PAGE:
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Saudi Aramco to Buy LNG From U.S. Rio Grande Project

Saudi Aramco expects to buy liquefied natural gas from NextDecade Corporation’s planned train 4 at the Rio Grande LNG export facility in Texas under a 20-year agreement, the companies said on Thursday.  

The Saudi state oil giant and the U.S. LNG developer signed a non-binding Heads of Agreement (HoA) for a 20-year LNG offtake deal, under which Aramco expects to purchase 1.2 million tonnes per annum (MTPA) of LNG for 20 years on a free on board basis, at a price indexed to the U.S. benchmark, Henry Hub.

Aramco and NextDecade are currently in the process of negotiating a binding agreement, the effectiveness of which will be subject to a positive Final Investment Decision on Train 4.

NextDecade targets to take the FID of Train 4 in the second half of 2024, subject to finalizing and entering into an engineering, procurement and construction (EPC) contract, gaining appropriate commercial support, and obtaining adequate financing to construct Train 4 and related infrastructure.

Earlier this month, reports emerged that Saudi Aramco is in discussions with U.S. LNG developers to buy a stake in one planned project and sign a long-term LNG offtake deal from another proposed export facility, namely Train 4 at Rio Grande LNG. Aramco is in talks with U.S. company Tellurian to buy a stake in its Driftwood LNG export facility near Lake Charles, Louisiana, Reuters reported last week, citing sources close to the talks.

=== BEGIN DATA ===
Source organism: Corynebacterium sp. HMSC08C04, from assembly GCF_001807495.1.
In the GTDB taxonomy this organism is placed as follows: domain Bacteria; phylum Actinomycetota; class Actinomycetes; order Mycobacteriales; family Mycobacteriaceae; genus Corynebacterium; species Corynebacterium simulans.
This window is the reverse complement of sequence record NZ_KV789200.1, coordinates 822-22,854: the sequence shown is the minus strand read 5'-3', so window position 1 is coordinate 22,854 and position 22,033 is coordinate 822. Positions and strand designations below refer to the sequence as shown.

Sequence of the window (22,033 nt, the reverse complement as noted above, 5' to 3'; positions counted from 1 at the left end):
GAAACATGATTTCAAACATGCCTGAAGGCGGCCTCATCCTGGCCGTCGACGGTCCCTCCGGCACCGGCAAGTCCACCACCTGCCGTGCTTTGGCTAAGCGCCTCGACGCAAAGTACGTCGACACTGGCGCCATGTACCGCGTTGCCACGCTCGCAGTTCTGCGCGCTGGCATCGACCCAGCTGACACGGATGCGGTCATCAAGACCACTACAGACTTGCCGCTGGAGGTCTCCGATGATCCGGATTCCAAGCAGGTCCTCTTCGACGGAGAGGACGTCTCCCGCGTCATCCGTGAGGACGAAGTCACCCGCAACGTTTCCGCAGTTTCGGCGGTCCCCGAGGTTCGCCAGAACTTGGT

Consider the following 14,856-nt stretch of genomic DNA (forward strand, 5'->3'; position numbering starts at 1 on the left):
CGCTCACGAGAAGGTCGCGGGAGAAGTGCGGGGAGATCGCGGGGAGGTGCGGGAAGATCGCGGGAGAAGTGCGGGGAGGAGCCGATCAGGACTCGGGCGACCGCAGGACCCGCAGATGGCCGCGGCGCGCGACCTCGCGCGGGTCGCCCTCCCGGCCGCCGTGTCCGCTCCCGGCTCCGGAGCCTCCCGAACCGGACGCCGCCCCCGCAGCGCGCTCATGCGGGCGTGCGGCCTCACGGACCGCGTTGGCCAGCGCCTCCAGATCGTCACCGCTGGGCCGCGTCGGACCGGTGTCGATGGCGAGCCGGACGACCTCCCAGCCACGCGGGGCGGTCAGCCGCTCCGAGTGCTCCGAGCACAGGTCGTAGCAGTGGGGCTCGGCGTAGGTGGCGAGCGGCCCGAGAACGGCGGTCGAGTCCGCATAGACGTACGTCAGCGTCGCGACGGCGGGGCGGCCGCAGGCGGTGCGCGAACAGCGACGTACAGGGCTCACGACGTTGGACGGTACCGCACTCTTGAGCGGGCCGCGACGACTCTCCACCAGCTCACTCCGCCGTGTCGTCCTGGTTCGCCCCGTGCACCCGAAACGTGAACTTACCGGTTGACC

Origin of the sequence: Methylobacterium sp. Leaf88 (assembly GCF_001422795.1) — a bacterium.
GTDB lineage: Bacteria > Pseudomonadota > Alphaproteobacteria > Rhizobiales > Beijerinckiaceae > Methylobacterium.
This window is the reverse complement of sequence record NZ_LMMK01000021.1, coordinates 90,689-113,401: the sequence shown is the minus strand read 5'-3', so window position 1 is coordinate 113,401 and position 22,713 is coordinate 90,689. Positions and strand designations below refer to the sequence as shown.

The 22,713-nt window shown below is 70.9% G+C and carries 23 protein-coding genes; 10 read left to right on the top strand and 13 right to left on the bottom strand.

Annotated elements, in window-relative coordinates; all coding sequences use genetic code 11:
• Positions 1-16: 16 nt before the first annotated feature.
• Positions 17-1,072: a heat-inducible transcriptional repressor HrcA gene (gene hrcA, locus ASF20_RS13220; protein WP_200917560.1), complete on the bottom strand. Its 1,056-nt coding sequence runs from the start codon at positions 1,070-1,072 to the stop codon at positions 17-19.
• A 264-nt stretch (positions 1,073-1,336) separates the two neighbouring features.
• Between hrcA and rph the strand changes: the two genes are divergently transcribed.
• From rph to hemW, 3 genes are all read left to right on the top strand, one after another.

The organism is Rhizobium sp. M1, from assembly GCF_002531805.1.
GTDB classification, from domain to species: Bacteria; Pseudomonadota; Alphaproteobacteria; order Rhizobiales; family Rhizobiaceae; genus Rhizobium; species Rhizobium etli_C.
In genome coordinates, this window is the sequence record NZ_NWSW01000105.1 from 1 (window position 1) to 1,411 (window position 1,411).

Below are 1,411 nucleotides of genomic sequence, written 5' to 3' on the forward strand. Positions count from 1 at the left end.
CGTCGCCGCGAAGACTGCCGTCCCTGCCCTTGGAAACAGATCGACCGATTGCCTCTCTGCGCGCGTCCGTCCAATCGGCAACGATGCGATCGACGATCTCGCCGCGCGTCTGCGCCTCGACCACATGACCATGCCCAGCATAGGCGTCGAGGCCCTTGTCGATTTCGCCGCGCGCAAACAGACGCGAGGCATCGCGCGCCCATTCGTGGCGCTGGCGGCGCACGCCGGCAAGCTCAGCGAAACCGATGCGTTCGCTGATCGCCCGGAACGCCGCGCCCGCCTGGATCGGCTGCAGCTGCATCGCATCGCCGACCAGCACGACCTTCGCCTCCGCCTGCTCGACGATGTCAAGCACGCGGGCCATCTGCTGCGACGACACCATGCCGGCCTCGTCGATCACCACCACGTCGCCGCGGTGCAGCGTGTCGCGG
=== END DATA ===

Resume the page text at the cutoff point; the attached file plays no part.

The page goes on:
Aramco, the world’s top crude exporter and the world’s biggest oil firm, has been seeking a greater role on the global LNG market as it plans to ramp up its natural gas production and trading business.

Last autumn, Saudi Aramco entered the global LNG business by signing a deal to buy a minority stake in LNG company MidOcean Energy, which was in the process of acquiring interests in four Australian LNG projects.

Going into LNG trading would be another lucrative business for the Saudi oil giant, considering that LNG demand is only set to grow in the coming years as Europe ditches Russian gas and Asia looks to use more natural gas instead of coal.

By Tsvetana Paraskova for Oilprice.com

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